It can be easier to point out problems, rather than solutions. To discover healthy spousal love is to discover something so complete and complex that a list of rules will never do. In fact, rules can be a serious stumbling block, just as emotions.
If someone were to ask me about love, I might point to Jane Austen, Edith Nesbit, GGeorge Macdonald, maybe even certain works of Dickens or Stevenson. I might suggest the read about sacrifice, friendship, respect. I might suggest they search out examples and opportunities of such love amid them. Such love is not made known in a word or two, but in living with great lovers, in discovering how far and in what ways one falls short of the ideal, in fanning the desire to love better, and in practicing such.
I remember driving home one evening after a long day of work. I was annoyed thinking about what the house would look like when I got there. Dinner would probably not be cooked. And my wife, now my ex-wife, would have little time for me. It struck me how all of these irritations centered on how I expected to be served. Hadn’t I married with expectation of a happy home? a clean home? a friendly, energetic, romantic, listening wife?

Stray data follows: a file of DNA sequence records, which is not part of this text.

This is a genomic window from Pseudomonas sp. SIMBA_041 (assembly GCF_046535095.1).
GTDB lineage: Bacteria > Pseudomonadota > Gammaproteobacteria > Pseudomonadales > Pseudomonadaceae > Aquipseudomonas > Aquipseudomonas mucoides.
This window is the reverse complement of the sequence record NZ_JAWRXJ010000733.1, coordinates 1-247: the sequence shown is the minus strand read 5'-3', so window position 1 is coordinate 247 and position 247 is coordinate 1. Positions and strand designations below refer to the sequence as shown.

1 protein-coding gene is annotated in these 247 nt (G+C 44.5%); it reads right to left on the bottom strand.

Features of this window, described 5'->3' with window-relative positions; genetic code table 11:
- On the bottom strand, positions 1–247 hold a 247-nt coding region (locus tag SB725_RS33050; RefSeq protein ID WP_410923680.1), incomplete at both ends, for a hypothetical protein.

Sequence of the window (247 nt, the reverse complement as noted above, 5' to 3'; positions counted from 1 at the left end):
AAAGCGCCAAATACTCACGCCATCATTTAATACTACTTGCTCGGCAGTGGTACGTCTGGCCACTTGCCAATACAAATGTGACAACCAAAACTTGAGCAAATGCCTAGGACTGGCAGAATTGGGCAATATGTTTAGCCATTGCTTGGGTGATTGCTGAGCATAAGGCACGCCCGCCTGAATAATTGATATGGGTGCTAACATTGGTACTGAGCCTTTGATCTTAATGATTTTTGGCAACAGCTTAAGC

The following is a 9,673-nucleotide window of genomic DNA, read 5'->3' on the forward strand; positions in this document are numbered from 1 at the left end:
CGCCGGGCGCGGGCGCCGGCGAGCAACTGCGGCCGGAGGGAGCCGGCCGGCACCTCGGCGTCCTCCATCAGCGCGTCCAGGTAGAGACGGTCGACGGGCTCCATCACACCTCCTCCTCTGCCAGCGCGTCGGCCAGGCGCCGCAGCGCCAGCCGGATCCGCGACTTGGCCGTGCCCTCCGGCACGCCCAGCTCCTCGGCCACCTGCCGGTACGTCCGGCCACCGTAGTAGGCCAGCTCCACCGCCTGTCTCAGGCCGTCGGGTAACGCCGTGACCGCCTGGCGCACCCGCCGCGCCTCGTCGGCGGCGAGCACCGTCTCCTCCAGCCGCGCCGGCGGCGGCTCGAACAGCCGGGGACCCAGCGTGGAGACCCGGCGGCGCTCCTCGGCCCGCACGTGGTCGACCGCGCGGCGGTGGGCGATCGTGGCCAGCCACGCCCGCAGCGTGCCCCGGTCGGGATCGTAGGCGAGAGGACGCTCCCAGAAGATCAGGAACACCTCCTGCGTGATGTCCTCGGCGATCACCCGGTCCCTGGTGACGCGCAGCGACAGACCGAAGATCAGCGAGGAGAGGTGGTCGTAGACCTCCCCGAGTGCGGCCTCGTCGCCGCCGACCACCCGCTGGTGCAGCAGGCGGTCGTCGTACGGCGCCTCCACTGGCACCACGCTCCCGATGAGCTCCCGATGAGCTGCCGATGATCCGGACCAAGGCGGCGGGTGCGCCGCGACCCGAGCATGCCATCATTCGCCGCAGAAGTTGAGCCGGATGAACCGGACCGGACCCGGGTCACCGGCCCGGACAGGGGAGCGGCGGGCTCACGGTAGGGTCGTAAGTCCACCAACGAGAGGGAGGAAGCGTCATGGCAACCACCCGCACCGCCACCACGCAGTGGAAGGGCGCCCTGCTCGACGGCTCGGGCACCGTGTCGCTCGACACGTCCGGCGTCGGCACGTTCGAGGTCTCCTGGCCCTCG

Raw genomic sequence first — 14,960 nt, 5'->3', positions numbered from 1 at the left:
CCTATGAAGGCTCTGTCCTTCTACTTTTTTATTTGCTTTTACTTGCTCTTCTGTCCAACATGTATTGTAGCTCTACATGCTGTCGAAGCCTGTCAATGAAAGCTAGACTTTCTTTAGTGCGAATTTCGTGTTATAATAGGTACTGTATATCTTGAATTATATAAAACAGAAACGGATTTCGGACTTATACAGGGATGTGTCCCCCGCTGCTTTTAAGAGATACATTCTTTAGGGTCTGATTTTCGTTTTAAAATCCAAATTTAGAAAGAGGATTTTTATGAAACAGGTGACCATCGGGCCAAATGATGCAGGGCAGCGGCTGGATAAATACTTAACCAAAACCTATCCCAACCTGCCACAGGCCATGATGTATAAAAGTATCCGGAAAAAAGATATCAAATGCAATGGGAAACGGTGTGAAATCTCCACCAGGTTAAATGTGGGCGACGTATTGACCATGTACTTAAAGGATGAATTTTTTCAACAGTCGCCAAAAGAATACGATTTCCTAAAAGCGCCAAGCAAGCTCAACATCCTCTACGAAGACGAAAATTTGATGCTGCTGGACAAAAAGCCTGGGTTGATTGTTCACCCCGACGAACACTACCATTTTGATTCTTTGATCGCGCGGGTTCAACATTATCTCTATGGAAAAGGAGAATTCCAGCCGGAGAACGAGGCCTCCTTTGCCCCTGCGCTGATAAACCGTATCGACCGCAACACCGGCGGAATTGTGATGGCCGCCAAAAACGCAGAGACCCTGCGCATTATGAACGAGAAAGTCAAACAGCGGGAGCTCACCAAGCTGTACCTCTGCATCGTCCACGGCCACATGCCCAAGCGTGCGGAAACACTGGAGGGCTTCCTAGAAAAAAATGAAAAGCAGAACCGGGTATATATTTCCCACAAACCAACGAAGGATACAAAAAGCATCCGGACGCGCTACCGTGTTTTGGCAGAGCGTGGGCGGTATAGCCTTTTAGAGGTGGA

With all these expectations I was bound to be disappointed, but that was not the real horror of the situation. It was seeing it through her eyes. I was the embodiment of the law and executioner. I was the tax collector. I was her judge. I was the dissatisfied master. All my thought and energy was consumed with what she should be doing for me.
It is not surprising that such an attitude contributed to a divorce.
The long U-Turn I am making is finding happiness in serving others, in blessing them with your love and work. This is the foolish love God calls us to give. Paradoxically, it is the only love we can really enjoy. Foolish love given freely not only sets those we love free, but sets us free to as “children of the Most High” (Luke 6:35), who is good to all regardless of their performance.
Until we love unselfishly, we cannot know the one’s we love. We will objectify them and hold them under continual judgment, a very similar judgement to the one we ourselves deserve. Until we forgive our debtors their debts (real or imaginary, past or ongoing), we cut ourselves off from the rich benefits and joy, the gratitude for Gods mercy.
But the moment we set others free, we find that we ourselves have been made free, and the gratitude and reality of such freedom makes itself known in love.
In such love we are glad to be found fools.